- Share this article on Facebook
- Share this article on Twitter
- Share this article on Email
- Show additional share options
- Share this article on Print
- Share this article on Comment
- Share this article on Whatsapp
- Share this article on Linkedin
- Share this article on Reddit
- Share this article on Pinit
- Share this article on Tumblr
It’s hard to pinpoint the scariest part about writing WandaVision. There was the fact that I had never run a room before, or even been staffed on a TV show. There was the tonal high-wire act of the premise itself: a superhero sitcom that is also a meditation on grief. There was the pressure of creating one of the first original TV shows for Marvel Studios and the soon-to-be-launched Disney+ platform. And perhaps the most daunting element of all: My kids were ages 2 and 4 at the time I was hired. I had no idea how I was going to do this job. But there was no way I was turning it down.
Every showrunner I discreetly approached for a cheat sheet told me to run it how I wanted to run it. To my surprise and good fortune, my partners at Marvel felt the same way. Visions of a utopian working environment filled my head: a culture of respect and inclusion, big ideas and even bigger feelings, clarity of purpose, lots of laughing, and … a 10 a.m. to 4 p.m. workday.
It still makes me sweaty to see those hours in black and white. Trained as I was to demonstrate my commitment to work by pretending I had no commitments at home, I was sure my wonderful co-executive producer Mary Livanos would laugh me out of the building. She didn’t (she’s wonderful). But it was a gamble: Could we be focused and brilliant enough to meet our deadlines and still get home in time for dinner?
We turned our attention to staffing. My husband remarked that I was essentially selecting complete strangers to join me in a 15-passenger van on a road trip across the country. I’d better choose wisely. He was correct, and I did. When I read specs and took meetings, I had two criteria: an unusual POV and a kind soul. Nailed it with all 10 hires.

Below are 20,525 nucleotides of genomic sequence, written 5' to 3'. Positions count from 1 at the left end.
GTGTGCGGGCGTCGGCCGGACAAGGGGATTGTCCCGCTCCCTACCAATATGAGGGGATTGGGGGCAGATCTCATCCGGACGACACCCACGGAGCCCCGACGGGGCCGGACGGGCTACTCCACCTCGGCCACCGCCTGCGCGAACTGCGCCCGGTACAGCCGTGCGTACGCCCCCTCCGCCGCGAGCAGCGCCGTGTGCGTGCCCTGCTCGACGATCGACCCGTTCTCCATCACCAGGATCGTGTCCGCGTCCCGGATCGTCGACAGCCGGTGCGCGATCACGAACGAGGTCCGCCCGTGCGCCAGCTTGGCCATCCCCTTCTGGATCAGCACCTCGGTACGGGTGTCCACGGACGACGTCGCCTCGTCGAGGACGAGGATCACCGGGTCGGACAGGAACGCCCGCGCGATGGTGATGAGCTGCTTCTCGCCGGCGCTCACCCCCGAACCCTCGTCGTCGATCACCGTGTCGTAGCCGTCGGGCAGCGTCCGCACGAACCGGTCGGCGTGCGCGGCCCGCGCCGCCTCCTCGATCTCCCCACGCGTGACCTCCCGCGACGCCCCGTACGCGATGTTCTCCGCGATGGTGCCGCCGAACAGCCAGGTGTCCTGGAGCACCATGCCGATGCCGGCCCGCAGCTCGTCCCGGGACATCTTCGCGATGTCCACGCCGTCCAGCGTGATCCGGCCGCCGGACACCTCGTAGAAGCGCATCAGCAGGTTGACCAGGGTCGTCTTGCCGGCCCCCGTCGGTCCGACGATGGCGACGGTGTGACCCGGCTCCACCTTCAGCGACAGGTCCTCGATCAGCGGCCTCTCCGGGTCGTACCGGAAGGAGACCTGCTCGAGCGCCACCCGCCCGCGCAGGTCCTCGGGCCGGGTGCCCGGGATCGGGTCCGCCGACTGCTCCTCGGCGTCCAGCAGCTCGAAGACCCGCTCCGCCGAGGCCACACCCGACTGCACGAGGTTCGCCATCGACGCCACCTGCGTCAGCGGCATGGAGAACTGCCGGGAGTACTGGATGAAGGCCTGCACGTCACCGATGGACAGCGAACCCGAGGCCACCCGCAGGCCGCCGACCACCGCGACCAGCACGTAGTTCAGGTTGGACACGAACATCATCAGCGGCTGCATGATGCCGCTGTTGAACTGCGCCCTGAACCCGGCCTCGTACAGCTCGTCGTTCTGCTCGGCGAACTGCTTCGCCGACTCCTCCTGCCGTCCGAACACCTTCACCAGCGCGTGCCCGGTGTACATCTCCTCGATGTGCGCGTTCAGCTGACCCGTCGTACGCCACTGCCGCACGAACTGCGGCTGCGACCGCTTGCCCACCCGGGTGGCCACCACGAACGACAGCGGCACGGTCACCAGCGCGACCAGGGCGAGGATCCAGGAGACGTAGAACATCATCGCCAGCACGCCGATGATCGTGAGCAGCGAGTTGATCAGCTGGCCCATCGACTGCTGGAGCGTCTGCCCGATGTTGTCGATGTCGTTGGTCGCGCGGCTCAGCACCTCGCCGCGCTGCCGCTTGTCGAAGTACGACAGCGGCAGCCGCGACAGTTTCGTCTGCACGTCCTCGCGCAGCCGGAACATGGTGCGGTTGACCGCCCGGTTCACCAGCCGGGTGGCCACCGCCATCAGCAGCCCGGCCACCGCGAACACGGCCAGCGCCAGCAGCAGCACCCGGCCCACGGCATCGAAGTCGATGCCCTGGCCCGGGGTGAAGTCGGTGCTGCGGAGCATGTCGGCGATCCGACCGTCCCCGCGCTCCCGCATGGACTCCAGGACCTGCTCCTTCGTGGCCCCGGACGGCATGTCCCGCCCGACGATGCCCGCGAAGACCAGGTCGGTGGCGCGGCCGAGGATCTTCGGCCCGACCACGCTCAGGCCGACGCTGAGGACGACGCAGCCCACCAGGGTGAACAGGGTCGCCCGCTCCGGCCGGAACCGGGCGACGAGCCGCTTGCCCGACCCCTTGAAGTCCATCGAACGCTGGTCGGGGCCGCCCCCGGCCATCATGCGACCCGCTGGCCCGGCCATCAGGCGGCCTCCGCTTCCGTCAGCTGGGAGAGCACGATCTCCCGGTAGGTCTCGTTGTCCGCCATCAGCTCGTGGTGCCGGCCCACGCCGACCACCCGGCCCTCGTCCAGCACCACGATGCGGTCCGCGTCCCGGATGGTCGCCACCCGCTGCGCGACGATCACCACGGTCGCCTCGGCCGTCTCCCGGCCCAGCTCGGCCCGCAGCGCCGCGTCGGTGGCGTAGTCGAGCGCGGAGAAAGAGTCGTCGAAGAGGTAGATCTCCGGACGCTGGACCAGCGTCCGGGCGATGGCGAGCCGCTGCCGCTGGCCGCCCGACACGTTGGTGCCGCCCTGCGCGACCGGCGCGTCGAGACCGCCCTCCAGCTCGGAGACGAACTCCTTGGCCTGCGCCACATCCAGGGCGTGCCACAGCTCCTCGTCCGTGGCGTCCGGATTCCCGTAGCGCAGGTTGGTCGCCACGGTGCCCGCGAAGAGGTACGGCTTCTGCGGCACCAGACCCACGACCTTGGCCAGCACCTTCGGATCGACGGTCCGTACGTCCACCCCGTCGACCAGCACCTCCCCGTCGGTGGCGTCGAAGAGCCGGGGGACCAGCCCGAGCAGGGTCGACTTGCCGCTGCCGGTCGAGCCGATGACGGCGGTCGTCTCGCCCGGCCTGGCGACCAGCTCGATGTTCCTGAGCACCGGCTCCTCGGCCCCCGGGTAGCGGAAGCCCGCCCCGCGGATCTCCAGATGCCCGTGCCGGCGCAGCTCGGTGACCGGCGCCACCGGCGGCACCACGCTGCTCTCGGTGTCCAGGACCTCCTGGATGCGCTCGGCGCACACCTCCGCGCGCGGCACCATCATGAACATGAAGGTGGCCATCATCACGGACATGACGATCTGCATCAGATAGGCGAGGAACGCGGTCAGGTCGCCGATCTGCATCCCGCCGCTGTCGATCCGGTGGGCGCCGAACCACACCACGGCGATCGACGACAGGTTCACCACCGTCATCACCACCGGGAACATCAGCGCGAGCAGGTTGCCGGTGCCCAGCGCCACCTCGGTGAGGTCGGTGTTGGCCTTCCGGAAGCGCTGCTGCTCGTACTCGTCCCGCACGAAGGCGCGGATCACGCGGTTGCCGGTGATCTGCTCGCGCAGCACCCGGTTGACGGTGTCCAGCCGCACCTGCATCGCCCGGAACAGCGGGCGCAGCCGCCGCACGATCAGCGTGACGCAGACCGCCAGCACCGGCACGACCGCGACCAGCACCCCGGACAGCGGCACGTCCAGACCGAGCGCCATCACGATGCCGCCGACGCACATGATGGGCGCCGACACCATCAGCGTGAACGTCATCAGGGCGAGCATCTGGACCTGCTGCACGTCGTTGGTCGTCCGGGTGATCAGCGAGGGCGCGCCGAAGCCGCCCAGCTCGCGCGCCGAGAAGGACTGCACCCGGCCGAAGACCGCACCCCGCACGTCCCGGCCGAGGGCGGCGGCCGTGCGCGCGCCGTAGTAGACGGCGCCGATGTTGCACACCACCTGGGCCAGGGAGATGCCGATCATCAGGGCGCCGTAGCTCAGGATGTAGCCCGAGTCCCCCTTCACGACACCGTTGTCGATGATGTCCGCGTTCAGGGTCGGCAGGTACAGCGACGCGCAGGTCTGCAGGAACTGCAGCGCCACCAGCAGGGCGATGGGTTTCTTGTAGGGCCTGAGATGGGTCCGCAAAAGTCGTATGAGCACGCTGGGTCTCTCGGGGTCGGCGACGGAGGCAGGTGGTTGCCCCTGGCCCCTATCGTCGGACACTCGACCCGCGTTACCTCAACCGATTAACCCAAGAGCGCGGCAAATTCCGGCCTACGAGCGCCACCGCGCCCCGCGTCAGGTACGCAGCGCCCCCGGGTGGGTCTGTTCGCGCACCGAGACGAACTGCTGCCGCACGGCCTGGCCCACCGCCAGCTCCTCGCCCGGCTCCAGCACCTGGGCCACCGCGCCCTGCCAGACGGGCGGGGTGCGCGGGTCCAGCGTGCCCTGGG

On day one, I wore my best sweater with the lightning bolts down the arms because I’m extra and I love a theme. It was difficult to keep my voice steady during my memorized opening remarks, and I’m fairly certain everyone could see my hands shaking. But the piece of advice in the forefront of my mind was this: “It’s not your job to have the best ideas in the room. It’s your job to be the keeper of the vision.” That I knew I could do.
The tone, the look, the feeling and even the sound of this series was already etched on the inside of my heart. I knew where it started and where it ended. But all the details — the precise rules of the world (Peter Cameron! Megan McDonnell!), the sitcom overlay (Mackenzie Dohr! Gretchen Enders! Chuck Hayward!), the narrative pivot points (Bobak Esfarjani! Cameron Squires! Clay Lapari!), and the nuance and poetry of Wanda’s grief (Laura Donney! Laura Monti!) — this was uncharted territory. And so we began.
Two and a half years later, I can now see that all the things that terrified me worked entirely in my favor. With no room experience of my own, I created my fantasy. With no precedent at Marvel Studios, I had their support to be daring in this first foray into television. And as it turns out, being a mother was my best asset on this job. It made me organized, commanding, empathetic and nurturing. More than anything, it’s how I connected to Wanda. She’s a powerful woman under immense pressure who just wants to do right by her children. I know her fear, I know her anxiety, and I know her love.
I wish I could say that our room never worked past 4 p.m., but the truth is, there were a few planned all-nighters that I’m confident were enjoyed by all. (If you’re lucky enough to meet a WandaVision writer, ask them to sing “The Song.”) What I am proud of is the fact that the gamble paid off. The room was healthy and the work was good. It’s possible to have both. We made a show that resonated with audiences around the world, and most nights I still made it home in time for dinner.
This story first appeared in the Aug. 4 issue of The Hollywood Reporter magazine. Click here to subscribe.
Sign up for THR news straight to your inbox every day